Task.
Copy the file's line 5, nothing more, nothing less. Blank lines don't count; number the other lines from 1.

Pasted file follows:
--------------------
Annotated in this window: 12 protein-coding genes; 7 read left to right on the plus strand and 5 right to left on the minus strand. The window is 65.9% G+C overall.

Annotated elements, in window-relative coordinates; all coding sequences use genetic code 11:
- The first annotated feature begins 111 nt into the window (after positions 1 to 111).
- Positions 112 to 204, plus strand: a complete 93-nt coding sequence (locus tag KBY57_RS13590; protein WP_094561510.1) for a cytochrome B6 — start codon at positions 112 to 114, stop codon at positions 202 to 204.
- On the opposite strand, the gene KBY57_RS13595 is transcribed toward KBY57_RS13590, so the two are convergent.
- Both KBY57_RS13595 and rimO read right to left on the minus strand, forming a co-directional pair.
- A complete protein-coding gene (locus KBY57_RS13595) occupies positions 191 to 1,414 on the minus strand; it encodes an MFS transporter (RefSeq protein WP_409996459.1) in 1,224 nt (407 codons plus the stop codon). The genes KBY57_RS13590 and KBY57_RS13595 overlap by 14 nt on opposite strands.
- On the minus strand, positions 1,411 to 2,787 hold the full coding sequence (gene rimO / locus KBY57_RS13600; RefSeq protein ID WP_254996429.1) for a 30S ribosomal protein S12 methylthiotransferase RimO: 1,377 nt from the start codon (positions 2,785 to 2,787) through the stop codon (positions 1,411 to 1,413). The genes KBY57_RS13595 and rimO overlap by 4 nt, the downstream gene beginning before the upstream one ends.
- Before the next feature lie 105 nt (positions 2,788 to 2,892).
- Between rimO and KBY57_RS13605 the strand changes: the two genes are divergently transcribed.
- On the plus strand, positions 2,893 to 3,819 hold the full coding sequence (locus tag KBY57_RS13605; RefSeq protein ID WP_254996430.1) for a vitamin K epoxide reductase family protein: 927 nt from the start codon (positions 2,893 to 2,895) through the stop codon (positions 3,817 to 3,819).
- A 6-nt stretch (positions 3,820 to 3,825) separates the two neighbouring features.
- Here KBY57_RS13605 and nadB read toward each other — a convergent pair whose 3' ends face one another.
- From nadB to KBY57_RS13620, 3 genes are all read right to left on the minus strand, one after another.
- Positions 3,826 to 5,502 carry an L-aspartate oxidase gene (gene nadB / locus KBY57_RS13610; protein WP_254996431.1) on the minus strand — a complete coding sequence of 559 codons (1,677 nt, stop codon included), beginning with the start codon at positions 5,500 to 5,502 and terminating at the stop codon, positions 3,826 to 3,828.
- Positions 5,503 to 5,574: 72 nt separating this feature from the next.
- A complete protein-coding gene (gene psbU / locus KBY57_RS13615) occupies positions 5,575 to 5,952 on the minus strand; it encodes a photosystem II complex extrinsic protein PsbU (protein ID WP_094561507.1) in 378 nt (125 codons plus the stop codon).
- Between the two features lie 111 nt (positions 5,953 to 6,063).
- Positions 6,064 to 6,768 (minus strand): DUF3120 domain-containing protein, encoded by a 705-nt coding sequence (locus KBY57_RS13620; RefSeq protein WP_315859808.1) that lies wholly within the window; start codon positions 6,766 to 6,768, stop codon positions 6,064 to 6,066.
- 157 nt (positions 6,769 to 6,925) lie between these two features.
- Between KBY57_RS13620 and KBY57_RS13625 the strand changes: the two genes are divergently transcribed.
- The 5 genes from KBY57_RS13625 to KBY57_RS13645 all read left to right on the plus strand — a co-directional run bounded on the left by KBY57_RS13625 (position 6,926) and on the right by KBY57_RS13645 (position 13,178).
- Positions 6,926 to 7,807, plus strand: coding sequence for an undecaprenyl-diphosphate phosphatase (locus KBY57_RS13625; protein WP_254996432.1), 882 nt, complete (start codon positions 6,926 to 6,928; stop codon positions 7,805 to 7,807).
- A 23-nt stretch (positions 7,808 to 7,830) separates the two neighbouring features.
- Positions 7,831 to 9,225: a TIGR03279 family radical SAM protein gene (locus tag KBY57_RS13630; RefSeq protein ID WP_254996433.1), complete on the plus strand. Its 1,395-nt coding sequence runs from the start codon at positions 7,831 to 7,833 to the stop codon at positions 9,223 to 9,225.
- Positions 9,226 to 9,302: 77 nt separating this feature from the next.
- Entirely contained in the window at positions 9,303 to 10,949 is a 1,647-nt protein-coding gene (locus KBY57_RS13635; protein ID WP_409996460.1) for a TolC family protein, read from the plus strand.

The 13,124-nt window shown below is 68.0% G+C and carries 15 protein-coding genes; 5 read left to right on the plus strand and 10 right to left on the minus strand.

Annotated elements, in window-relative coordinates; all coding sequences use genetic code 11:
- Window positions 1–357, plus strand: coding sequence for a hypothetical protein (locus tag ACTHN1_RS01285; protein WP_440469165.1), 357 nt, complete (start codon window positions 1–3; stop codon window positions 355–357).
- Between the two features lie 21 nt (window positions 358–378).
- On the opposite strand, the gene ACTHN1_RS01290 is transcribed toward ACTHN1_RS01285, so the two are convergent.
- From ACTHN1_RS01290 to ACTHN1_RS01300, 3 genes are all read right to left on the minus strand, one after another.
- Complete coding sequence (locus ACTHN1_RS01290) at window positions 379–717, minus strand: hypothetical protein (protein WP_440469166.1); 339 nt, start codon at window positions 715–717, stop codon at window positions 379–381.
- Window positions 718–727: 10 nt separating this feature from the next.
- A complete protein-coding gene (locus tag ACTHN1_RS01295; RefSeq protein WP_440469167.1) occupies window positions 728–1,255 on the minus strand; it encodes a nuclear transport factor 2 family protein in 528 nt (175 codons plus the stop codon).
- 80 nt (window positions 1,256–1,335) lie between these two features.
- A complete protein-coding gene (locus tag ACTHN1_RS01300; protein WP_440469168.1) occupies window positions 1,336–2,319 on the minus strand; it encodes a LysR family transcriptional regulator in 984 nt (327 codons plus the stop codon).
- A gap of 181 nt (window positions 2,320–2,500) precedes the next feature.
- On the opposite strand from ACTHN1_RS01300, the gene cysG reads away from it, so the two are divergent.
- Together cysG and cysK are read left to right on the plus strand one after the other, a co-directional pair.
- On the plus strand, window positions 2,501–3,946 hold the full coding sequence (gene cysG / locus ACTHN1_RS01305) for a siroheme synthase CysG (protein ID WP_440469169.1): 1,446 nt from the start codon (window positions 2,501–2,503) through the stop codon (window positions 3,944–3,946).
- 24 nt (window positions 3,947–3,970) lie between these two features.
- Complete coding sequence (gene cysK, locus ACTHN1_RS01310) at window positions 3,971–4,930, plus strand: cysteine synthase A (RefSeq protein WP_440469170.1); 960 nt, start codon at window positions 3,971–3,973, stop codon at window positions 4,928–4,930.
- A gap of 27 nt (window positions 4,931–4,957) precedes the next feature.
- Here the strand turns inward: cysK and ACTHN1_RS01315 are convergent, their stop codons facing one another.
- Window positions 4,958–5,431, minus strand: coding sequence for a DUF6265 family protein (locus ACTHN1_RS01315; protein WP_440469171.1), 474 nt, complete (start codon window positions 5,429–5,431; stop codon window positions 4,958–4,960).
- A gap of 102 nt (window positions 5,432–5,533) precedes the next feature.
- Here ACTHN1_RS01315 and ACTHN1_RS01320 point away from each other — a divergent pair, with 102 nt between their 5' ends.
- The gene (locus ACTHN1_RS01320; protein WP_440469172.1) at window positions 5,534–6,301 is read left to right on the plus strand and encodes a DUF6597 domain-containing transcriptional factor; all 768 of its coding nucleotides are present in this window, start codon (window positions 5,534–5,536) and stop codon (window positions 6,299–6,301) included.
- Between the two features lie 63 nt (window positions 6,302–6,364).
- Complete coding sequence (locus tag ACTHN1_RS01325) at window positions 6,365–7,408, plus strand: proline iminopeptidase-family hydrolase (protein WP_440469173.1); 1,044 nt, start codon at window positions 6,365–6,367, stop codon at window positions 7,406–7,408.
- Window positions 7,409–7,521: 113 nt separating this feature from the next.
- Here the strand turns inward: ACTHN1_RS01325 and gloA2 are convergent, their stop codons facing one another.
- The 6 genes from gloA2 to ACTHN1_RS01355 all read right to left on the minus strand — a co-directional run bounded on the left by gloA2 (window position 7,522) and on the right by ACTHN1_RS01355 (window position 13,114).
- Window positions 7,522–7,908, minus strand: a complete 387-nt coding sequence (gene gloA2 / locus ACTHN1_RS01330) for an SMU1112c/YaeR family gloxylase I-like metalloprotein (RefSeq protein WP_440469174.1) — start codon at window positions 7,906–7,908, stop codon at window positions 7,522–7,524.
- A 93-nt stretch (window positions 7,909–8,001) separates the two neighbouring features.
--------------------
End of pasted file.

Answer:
- On the opposite strand, the gene KBY57_RS13595 is transcribed toward KBY57_RS13590, so the two are convergent.